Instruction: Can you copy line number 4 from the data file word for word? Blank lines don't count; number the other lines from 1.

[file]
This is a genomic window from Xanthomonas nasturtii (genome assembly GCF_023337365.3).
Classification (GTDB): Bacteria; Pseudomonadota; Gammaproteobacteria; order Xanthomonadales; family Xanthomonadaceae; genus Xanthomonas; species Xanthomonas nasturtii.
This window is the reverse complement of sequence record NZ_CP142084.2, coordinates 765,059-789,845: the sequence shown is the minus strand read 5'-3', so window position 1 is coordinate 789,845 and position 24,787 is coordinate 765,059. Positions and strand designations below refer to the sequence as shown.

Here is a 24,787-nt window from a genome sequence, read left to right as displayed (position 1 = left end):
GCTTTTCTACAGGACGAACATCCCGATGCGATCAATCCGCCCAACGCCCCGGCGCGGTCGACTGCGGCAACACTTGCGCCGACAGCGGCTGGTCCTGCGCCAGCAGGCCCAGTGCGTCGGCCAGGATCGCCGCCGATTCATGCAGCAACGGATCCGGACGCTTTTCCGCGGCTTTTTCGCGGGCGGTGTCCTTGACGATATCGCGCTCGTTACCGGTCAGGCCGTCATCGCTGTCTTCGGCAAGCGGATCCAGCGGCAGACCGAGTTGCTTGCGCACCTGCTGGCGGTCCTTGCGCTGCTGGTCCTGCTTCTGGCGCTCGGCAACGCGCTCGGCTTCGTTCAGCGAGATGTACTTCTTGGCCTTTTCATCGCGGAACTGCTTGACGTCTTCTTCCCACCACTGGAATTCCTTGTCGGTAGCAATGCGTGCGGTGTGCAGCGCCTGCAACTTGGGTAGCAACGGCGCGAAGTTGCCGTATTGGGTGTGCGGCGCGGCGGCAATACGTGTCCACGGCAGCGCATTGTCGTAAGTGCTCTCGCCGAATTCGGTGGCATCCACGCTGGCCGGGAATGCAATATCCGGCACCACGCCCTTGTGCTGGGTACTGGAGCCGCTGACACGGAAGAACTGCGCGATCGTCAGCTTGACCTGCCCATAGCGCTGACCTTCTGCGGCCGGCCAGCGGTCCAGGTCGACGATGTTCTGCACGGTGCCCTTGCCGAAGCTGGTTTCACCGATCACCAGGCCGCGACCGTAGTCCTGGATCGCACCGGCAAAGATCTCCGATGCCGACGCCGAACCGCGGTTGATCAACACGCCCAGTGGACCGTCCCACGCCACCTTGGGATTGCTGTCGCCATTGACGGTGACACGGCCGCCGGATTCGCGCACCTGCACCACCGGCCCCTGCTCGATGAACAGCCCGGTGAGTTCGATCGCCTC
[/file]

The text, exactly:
Here is a 24,787-nt window from a genome sequence, read left to right as displayed (position 1 = left end):